You can build a mobile app yourself, but beware – the devil is not in the detail, it’s in the overall concept. Graeme Addison explains DIY apping.
An amusing Dilbert cartoon in Business Day says it all: Stop doing what you’re doing because it isn’t working! I’m not suggesting that mobile apps – or for that matter websites – are a waste of time. Far from it. But unless you have a clear, integrated strategy for pulling in users you may be spending more time and money than it’s all worth.
At the Institute for the Advancement of Journalism in Johannesburg I’ve just led a 3-day workshop on DIY App creation. If you want to do it yourself, the main question is how – what buttons to push – but this is really not the question you should be asking. It’s actually quite easy to sign up on one of the many online DIY app builders and get the technical job done.
These cloud-based services may cost you anything from $3 to $750 per month or more, but they are specifically designed to make apping easy. It’s Apps for Dummies, or the Idiot’s Guide to Going Mobile with your idea. One of the first such services to be successful was Infinite Monkeys, an ironic name chosen because the theory goes that an infinite number of monkeys given enough time and keyboards with word-processors could produce the works of Shakespeare. (They since changed this name to Appmakr, possibly because it was an insult to their users!)
You are probably no monkey but you may be an idiot when it comes to computer coding. At a loss, anxious, befuddled and wanting to make a good splash but not knowing how, you opt for one of the easy client management systems and hope it will do the job for you.
It won’t. It can’t conceptualise what you want, and can’t plan the natural flow that should navigate your user through murky cyberspace.
Those functions all come from you: they are about applying your mind to the purpose of the app. Remember, if a user isn’t satisfied within a few seconds he or she will uninstall the app and be gone for ever.
You’ve got to make an impact right off with an attractive flash screen, then get straight to the meat: what is your app supposed to DO? Apps should be focused on a single task, making the user’s life easier by smoothly executing that task. This is where they differ enormously from websites. You can pack a website with all sorts of information and complex functionalities which the user will pick and choose. But with an app you need an instant, interactive relationship with the user that delivers a service simply and well.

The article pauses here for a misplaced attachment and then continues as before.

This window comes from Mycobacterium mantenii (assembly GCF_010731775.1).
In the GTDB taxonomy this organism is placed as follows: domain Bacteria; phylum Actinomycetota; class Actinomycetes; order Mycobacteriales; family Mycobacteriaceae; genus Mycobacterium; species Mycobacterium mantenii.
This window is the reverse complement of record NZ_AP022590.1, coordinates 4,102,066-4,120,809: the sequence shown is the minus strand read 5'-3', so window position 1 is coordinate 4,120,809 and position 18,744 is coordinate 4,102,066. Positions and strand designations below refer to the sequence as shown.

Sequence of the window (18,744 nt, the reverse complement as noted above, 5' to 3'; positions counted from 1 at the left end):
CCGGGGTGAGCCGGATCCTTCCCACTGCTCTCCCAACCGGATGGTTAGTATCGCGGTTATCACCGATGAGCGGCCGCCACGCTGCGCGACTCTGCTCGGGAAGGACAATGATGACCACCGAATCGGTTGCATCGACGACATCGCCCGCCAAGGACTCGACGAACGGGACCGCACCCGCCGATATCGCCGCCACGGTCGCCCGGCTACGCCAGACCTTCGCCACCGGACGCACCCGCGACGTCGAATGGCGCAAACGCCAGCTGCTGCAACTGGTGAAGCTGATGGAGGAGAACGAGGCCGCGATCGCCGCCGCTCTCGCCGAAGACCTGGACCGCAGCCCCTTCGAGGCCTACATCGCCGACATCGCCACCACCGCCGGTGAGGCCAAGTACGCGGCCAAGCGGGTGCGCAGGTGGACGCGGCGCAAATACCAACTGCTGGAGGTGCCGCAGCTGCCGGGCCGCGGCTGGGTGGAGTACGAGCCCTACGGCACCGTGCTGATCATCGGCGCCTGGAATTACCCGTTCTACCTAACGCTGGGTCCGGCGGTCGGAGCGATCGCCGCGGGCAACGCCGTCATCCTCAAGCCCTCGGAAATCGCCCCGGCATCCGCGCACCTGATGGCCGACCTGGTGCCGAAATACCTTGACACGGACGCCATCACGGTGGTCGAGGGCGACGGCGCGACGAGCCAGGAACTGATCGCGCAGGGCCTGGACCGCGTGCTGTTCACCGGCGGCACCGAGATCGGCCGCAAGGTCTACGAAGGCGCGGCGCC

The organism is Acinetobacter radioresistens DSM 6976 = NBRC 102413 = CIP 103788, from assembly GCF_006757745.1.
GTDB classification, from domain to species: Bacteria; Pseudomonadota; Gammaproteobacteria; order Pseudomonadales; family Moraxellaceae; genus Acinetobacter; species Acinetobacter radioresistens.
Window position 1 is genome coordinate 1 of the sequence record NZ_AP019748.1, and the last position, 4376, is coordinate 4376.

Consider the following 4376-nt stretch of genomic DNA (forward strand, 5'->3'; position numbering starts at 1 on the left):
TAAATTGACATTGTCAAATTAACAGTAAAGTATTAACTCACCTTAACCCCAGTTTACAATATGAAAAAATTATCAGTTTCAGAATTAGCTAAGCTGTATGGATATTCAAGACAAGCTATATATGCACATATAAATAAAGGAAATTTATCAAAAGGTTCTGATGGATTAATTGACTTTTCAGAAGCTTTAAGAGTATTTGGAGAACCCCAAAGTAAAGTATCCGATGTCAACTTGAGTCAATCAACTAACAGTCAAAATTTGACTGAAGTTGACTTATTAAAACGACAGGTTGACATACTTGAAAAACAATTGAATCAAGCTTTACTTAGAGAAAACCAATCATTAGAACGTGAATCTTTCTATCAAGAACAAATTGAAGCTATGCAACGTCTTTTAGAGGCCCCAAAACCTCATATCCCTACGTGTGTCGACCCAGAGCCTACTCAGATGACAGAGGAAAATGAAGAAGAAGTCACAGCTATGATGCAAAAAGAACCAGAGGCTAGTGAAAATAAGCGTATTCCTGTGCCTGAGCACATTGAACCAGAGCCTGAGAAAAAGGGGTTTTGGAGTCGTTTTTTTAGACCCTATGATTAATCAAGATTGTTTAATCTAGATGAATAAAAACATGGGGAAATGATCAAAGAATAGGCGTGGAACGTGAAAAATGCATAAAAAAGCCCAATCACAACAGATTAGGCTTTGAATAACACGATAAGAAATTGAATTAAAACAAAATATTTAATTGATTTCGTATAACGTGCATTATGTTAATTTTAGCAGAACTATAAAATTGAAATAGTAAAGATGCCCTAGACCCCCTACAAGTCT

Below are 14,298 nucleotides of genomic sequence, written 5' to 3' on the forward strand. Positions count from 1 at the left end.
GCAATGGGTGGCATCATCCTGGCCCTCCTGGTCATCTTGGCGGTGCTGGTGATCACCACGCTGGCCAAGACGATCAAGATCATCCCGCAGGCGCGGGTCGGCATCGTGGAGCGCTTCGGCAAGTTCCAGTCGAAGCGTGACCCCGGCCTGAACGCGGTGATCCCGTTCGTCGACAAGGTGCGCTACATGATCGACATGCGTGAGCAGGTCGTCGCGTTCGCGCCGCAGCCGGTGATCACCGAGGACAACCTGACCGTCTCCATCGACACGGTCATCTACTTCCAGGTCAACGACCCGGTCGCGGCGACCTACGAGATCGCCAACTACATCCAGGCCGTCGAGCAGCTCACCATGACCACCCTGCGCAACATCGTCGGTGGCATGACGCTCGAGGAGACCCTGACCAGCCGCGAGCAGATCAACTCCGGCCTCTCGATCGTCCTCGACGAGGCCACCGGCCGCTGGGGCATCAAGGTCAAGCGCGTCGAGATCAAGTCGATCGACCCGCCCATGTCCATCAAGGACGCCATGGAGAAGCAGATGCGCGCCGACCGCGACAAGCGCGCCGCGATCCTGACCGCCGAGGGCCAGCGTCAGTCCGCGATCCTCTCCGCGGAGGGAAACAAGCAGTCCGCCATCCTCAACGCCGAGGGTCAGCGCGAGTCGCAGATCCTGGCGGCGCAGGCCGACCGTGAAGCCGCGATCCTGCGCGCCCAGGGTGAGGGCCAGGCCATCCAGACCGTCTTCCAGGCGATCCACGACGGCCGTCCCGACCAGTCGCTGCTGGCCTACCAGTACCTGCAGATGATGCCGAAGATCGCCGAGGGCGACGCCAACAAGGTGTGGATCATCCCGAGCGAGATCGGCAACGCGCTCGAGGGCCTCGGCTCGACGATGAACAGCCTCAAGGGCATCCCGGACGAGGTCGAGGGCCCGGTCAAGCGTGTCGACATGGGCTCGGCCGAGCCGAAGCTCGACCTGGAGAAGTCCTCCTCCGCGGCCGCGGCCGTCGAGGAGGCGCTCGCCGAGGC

One of the first things I emphasise in workshops is that the app’s logo and name are critical. They are its identity. Behind that identity may, indeed, lurk lots of complex programming and sophisticated ideas that hold the user’s loyalty. So an app needs a firm technological foundation (which you can buy from the online services) but it also needs your brainpower to plan and drive it.
In the picture is Joe Misika from The Citizen, showing a storyboard of an app planned by his thinktank team. Storyboarding is the key to an app’s success because this is where the connections between screens are thought through, and the menu navigation is born. Do a storyboard, and as Dilbert says, you are halfway to the solution.
The rest is quite a steep learning curve, even with the user-friendly online services. The better you get, the more you will want. All of the services offer templates for the overall design, and containers into which you pour your content – for example text, pictures, contacts, videos, maps and much more.
Many small businesses make use of these services but they are all “out there” in the cloud and you don’t have final control. More control is granted by using a WordPress website as the foundation for your app and uploading a “plugin” (working component) that affords the ability to create apps from WordPress. The content is yours. The app is generated by the server in the cloud – for example WiziApp, WordApp or Mobapper – and you can pick and choose which plugin is best for you.
For the bigger businesses it will be essential to move onto one’s own server so as to control the infrastructure and own the design, with technical support from your host. There are very good developer platforms on both Google and Apple. As you get to know apping better, you will probably want to move away from the idiot’s platforms to the higher level stuff.
- Want to know more? Contact me at +27 84 245 2490 or email@example.com
- Take a look at a little app I built to promote the courses at the Institute for the Advancement of Journalism: http://apps.appmakr.com/appcourse1. This can be downloaded onto desktop as a webpage or saved to work on your smartphone.